Israel Dagg, Cory Jane & World Champions Too Good (Wallabies vs All Blacks)

For the 103rd time in 107 test matches, the New Zealand All Blacks won a match they led in at half time. The Wallabies couldn’t create pace often with their ball movement, and lost the 2012 Rugby Championship opener in Australia 19-27, simply looking inferior to the dominant world champions.

As in every test match in recent years between the sides, the opening belonged to the Aussies. Berrick Barnes opened the scoring with a penalty, but that’s when New Zealand started playing serious, at least for a short while, but quite enough to create an unbridgable gap for the rest of the match.

First it was Dan Carter with three points, finishing the day with 16 points and 5-6 from penalty kicks. Then came Israel Dagg with a brilliant try, coming from full back to the left wing as Horsea Gear cleared the way, while Ma’a Nonu and Sonny Bill Williams, like most of the match, served as decoys to channel the Australian defense elsewhere.

Every breakdown, every ruck, every maul. All Blacks players just moved quicker to the point of action and usually won the ball or simply won a penalty, with Carter’s sniper-like kicking giving them excellent field position time after time. After 32 minutes it was 16-3, as a wonderful passing move that began with Nonu, who once again combined with SBW to create space and allow comfortable offloads to Cory Jane on the right wing, while Digby Ioane showed some terrible defending and composure on the play on a bad performance from the Reds player.

Once again, the best team in the world simply shifted down a gear and let the Wallabies back in the match. Suddenly, Will Genia started moving the ball quicker because he had options to find while claiming the ball, and Barnes’ kicking while the Wallabies started approaching the match with a lot more intent led to better field position and eventually, a try from Nathan Sharpe, the 34 year old who is also the last Australia player to win the Bledisloe Cup, back in 2002.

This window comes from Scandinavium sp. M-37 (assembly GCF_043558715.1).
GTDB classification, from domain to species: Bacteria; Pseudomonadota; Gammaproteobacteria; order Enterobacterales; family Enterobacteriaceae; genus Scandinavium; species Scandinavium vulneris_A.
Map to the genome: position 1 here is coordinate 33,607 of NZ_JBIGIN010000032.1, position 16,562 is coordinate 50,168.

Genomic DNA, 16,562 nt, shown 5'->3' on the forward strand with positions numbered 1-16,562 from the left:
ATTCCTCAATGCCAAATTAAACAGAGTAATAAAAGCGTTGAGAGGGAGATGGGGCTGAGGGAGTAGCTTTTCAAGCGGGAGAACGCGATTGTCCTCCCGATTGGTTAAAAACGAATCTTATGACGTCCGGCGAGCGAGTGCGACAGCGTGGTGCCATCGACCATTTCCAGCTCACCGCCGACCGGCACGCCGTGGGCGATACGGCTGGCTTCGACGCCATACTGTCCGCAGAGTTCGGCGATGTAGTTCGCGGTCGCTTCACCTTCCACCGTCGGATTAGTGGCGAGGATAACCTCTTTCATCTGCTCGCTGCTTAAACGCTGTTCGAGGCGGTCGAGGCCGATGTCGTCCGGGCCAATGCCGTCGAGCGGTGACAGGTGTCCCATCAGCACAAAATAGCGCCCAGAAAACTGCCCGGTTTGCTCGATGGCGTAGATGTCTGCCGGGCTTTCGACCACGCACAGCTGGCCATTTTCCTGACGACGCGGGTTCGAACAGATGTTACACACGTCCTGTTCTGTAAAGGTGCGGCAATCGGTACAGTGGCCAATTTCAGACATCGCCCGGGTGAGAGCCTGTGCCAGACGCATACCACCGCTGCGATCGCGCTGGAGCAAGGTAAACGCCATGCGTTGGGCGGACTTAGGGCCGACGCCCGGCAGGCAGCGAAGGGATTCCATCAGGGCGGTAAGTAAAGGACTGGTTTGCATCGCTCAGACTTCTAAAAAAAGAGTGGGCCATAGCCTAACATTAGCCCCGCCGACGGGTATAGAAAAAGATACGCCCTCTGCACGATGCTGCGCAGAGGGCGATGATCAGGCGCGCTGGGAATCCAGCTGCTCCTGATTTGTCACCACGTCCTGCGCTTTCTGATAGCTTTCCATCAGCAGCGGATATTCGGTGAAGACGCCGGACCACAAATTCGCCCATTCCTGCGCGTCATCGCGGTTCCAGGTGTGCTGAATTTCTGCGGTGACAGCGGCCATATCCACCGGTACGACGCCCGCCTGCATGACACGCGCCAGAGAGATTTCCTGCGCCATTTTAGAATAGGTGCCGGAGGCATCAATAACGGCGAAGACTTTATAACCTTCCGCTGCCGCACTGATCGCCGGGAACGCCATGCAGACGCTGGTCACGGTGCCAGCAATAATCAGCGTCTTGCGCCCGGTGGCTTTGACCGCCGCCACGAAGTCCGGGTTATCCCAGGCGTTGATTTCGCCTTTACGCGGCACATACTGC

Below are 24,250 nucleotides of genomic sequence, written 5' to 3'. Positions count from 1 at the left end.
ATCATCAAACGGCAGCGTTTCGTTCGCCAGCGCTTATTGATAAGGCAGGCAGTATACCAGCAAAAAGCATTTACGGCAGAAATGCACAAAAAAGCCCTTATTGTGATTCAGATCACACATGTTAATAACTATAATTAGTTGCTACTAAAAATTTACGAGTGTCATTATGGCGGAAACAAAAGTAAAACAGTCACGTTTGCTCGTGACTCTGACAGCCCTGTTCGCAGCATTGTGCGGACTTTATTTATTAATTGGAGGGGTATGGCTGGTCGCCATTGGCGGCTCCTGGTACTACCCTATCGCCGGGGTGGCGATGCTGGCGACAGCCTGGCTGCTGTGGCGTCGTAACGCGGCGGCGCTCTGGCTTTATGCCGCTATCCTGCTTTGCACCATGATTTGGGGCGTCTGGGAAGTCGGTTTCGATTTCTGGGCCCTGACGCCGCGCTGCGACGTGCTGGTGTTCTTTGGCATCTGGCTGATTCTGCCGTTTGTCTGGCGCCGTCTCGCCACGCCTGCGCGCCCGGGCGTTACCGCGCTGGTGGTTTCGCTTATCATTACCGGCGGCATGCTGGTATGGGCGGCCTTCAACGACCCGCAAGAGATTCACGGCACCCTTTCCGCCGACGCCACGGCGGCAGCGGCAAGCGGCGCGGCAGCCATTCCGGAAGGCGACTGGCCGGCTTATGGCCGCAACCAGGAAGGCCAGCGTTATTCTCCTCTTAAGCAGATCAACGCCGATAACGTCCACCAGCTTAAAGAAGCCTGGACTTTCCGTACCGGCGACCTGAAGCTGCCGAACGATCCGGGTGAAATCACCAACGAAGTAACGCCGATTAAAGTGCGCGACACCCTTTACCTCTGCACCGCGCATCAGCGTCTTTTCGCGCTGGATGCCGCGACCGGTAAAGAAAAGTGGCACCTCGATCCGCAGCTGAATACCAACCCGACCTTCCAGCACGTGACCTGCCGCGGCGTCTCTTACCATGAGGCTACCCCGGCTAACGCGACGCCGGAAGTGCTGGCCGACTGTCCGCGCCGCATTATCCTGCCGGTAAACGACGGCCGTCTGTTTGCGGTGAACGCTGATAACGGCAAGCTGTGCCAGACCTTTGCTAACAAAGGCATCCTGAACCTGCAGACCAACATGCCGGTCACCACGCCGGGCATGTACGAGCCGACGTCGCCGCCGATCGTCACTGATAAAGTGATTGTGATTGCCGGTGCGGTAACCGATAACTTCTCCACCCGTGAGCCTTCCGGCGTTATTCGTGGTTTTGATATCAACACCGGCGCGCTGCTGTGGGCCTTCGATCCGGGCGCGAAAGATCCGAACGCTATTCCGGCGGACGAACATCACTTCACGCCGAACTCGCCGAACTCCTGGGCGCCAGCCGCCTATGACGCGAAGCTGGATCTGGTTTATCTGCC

Second half saw some fantastic kicking from Barnes, but once again, it wasn’t enough. The All Blacks turned it up whenever they felt the momentum slipping away from them, which must have felt quite frustrating for Australia, who cut back on their bad handling only to feel outclassed whenever the visitors felt like it.

The forward pack, led as always by Richie McCaw dominated whenever it was crucial and while a Barnes late penalty (75) gave Australia a glimmer of hope at 19-24, some excellent defending and a clever clearance from who else by Dagg led to a Dan Carter penalty that sealed the match.

The Wallabies don’t have a single player that could start for the All Blacks at the moment, and that pretty much says it all. When the two players you need to rise to the occasion – Kurtlye Beale and Digby Ioane, hardly show up and your two centres are outclassed during every moment of the match, losing by less than 7 is all you can aspire for. Australia didn’t get even that.

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